When routine bites hard,
And ambitions are low.
And resentment rides high,
But emotions won’t grow.
And we’re changing our ways,
Taking different roads.
Love, love will tear us apart again.
The first task Austin Kleon sets in The Steal Like An Artist Journal is to jot down ten things you want to learn. I still need to think of a couple more, so I’ll share the full list when I can think of them, but the first thing I scribbled without hesitation was ‘to learn more about legendary musicians and bands I find interesting’ – why they gained such status, what they meant in the context of their time, and their inspiration for the music they made. I love the idea of tracing back the roots. It’s like time travel for creative inspiration.
When writing about trauma, one of the examples I’d found where an artist had put their’s out for the world to see was Joy Division’s Love Will Tear Us Apart. It’s one of those bands, a long list of them, that I’ve heard of through legend but couldn’t attach a song title to. Now I have one, and I’ve fallen in love with it.
Initially, its leading line reminded me of Alex Clare‘s
And it feels like I am just too close to love you.
& I mean that in its positioning of love in an unusual position, one which destroys us. In my mind, this is something of Greek epics or stories far more dramatic than my own, but then you take some time to think about it and the average person does have: obsession, wanting to let go of someone for your own health but being too connected to them, dating someone with someone else in mind.
When I saw Joy Division’s song above listed, I hopped over to Wikipedia:
His lyrics ostensibly reflect the problems in his marriage to Deborah Curtis, as well as his general frame of mind in the time leading up to his suicide in May 1980.
Wow. That background song I vaguely recognised was actually a dull comment on a failing relationship, one which lead to that writer’s decision to hang himself. It’s amazing how much depth you get when you take a moment to look a little closer. Sean O’Hagan wrote about his experience of seeing them live:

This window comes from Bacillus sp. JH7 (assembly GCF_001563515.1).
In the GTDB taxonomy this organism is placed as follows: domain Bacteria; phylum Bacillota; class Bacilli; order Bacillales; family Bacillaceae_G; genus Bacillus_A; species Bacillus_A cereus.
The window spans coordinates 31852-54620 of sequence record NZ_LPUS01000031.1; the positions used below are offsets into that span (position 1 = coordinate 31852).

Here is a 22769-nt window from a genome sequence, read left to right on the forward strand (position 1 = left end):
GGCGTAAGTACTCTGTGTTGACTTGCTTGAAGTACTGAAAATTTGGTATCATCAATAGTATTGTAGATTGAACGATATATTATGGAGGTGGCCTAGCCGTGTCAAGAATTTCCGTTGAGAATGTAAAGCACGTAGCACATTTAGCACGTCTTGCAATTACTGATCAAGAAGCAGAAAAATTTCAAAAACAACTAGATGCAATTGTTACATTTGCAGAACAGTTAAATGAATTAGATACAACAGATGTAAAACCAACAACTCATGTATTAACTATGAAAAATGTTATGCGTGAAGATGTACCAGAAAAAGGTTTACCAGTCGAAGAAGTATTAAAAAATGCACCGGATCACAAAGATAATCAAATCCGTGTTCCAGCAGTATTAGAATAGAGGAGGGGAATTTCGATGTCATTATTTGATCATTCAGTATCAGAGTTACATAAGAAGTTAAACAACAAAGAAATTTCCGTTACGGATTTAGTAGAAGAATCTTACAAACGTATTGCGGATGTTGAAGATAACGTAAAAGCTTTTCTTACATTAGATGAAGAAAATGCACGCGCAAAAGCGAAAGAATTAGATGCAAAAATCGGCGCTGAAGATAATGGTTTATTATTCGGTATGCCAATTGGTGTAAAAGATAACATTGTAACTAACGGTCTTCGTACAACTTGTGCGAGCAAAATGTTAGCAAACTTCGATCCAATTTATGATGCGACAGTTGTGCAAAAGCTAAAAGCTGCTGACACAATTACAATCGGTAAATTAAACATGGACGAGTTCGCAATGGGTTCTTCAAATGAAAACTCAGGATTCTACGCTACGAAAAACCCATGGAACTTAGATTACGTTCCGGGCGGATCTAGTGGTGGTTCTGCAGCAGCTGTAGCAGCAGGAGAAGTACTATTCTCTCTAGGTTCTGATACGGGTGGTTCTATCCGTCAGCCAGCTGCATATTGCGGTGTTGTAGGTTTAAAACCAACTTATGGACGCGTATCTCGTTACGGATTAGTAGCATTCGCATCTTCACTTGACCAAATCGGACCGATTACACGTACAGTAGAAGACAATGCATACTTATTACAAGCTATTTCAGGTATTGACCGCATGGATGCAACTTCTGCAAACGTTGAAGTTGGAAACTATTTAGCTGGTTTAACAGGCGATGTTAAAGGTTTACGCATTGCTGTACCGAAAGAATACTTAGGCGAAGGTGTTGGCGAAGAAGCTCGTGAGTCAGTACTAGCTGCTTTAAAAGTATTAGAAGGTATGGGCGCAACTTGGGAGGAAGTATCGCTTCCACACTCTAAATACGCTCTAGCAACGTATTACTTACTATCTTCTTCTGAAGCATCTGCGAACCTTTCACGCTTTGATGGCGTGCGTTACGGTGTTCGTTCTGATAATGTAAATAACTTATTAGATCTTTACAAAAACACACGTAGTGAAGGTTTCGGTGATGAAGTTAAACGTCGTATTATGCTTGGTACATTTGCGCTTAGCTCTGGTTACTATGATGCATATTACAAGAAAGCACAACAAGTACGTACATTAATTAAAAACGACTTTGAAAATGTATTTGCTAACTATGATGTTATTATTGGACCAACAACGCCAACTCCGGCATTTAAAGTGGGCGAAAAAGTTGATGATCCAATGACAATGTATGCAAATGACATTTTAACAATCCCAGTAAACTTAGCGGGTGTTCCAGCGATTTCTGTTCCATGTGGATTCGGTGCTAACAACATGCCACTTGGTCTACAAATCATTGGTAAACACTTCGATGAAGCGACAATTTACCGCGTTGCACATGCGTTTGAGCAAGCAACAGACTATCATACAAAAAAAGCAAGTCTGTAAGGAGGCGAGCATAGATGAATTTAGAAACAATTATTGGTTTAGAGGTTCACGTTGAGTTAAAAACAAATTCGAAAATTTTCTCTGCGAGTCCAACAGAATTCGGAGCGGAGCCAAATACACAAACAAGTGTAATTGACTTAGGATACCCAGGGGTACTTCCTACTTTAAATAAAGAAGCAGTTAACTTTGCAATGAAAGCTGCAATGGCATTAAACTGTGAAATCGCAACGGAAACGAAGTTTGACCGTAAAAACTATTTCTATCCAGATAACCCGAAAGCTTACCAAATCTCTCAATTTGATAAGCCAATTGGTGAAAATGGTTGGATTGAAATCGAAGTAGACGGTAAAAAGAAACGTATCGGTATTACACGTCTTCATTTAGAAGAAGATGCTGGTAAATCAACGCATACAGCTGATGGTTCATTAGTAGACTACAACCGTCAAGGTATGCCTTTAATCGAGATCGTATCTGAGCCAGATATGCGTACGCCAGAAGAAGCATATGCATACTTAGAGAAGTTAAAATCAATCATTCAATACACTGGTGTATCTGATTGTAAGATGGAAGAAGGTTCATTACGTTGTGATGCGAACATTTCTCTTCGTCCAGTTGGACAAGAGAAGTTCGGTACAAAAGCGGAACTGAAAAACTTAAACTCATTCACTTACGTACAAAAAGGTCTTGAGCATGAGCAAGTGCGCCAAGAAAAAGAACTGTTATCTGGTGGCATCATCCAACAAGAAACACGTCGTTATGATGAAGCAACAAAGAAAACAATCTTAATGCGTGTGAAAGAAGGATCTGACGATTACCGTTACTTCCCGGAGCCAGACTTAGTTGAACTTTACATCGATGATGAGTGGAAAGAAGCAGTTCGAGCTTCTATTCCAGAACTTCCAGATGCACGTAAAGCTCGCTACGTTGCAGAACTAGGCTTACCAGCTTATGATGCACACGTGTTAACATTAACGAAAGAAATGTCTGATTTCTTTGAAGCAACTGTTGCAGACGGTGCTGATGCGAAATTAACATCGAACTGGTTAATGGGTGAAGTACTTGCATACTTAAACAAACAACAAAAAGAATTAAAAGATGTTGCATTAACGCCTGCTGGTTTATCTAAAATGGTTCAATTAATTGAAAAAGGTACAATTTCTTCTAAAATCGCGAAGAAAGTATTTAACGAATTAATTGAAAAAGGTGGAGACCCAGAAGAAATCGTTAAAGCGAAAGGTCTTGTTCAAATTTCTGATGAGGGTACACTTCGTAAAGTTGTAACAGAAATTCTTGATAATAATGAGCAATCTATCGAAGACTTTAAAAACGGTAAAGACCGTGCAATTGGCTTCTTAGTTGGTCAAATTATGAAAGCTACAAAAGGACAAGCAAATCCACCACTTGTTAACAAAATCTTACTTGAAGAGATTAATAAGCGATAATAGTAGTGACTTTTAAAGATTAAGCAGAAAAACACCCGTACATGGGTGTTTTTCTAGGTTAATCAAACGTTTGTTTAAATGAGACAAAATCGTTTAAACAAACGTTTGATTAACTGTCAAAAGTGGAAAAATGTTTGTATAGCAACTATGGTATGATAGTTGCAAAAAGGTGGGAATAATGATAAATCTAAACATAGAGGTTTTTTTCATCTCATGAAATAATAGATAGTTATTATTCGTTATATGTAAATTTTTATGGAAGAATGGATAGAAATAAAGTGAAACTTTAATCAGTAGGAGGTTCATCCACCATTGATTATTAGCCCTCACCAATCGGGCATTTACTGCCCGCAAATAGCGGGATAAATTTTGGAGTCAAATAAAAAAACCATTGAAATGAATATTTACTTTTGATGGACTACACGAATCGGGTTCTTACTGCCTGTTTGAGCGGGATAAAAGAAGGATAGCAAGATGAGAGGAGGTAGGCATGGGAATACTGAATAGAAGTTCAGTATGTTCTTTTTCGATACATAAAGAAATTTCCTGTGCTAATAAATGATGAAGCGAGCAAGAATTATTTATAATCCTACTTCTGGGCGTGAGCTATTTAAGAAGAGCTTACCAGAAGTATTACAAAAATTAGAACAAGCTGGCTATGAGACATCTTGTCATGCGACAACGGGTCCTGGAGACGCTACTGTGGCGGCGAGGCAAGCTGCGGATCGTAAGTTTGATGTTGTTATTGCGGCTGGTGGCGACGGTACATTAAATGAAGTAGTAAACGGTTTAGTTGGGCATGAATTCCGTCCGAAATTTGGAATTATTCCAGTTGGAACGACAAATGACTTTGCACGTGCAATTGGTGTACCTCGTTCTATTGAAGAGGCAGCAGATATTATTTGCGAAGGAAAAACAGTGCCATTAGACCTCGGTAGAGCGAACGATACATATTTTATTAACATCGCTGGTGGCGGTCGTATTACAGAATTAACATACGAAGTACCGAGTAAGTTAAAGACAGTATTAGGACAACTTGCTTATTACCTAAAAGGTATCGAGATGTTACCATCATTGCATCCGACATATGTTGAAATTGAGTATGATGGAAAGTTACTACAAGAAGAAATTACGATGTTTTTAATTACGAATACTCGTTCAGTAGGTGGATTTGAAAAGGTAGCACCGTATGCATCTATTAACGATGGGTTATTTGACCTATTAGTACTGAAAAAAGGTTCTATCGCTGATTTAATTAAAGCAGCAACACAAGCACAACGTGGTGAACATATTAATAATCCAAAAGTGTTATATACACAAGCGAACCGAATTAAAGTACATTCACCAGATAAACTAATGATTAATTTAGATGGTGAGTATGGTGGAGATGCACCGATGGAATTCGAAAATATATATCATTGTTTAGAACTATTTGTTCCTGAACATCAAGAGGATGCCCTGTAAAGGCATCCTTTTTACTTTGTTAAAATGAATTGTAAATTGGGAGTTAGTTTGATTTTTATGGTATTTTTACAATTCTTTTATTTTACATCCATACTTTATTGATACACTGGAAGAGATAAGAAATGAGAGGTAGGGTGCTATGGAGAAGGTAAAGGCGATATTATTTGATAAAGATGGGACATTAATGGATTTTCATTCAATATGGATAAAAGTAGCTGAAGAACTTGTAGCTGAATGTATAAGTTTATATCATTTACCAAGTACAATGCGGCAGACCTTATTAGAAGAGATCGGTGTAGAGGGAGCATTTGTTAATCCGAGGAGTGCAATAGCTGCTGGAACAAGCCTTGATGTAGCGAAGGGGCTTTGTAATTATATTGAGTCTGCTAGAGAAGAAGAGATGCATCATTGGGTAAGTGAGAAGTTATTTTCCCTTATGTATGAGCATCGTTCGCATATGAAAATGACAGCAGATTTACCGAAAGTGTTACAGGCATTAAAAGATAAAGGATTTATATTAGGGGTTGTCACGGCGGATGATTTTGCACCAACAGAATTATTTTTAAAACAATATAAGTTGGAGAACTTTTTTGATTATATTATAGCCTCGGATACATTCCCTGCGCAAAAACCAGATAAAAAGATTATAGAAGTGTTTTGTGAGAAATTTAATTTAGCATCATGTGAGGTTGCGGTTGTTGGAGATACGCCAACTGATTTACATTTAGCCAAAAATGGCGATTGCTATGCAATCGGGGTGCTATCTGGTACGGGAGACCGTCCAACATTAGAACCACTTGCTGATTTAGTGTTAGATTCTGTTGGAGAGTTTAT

The only time I saw Joy Division, Ian Curtis collapsed on stage during the fifth song and the set ended abruptly amid confusion and conjecture. The venue was the Moonlight Club in north London; the date 4 April 1980, the final night of an Easter weekend showcase for Manchester’s Factory Records. In the previous few years, after punk had galvanised a moribund live music scene, I had seen my share of raw and confrontational gigs, but this was something else. It was as if the small audience had witnessed something almost too real, a music so dark and visceral, so bottomless in its sense of despair, that it seemed to have literally debilitated its main creator … Joy Division played only five more gigs. In the early hours of 18 May, Ian Curtis hanged himself, brought low by guilt, illness and acute depression.
The lyrics spoke to me. I have been in obsessive love (arguably lust) before. My family and I have a troubling relationship that, in an ideal world, I’d cut from my life – but there’s a raw, ancient love there that I can’t sever. & I’ve dated in the past, struggling because someone else is in the periphery of my mind. Love is wonderful, and it’s a reason for living, but goodness it can tear us apart, too.
I’ll be taking Joy Division as my first little research project for musicians.